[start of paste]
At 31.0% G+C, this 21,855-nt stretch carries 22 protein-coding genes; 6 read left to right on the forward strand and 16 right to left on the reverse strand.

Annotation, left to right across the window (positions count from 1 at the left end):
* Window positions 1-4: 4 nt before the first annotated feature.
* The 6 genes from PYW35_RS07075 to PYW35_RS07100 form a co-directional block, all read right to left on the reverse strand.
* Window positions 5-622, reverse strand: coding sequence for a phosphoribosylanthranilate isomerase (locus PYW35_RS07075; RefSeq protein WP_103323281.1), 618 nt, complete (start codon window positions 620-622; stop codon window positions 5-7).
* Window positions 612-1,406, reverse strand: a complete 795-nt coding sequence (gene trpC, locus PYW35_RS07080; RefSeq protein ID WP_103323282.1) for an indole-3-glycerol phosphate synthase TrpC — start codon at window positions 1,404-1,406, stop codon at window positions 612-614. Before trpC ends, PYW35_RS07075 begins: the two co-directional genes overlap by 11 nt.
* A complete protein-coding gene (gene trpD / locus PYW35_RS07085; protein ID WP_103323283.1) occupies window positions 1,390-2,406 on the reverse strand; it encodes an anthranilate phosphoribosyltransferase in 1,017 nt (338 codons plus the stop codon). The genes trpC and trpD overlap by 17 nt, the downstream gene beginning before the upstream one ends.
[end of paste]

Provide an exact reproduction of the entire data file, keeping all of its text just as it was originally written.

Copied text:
At 31.0% G+C, this 21,855-nt stretch carries 22 protein-coding genes; 6 read left to right on the forward strand and 16 right to left on the reverse strand.

Annotation, left to right across the window (positions count from 1 at the left end):
* Window positions 1-4: 4 nt before the first annotated feature.
* The 6 genes from PYW35_RS07075 to PYW35_RS07100 form a co-directional block, all read right to left on the reverse strand.
* Window positions 5-622, reverse strand: coding sequence for a phosphoribosylanthranilate isomerase (locus PYW35_RS07075; RefSeq protein WP_103323281.1), 618 nt, complete (start codon window positions 620-622; stop codon window positions 5-7).
* Window positions 612-1,406, reverse strand: a complete 795-nt coding sequence (gene trpC, locus PYW35_RS07080; RefSeq protein ID WP_103323282.1) for an indole-3-glycerol phosphate synthase TrpC — start codon at window positions 1,404-1,406, stop codon at window positions 612-614. Before trpC ends, PYW35_RS07075 begins: the two co-directional genes overlap by 11 nt.
* A complete protein-coding gene (gene trpD / locus PYW35_RS07085; protein ID WP_103323283.1) occupies window positions 1,390-2,406 on the reverse strand; it encodes an anthranilate phosphoribosyltransferase in 1,017 nt (338 codons plus the stop codon). The genes trpC and trpD overlap by 17 nt, the downstream gene beginning before the upstream one ends.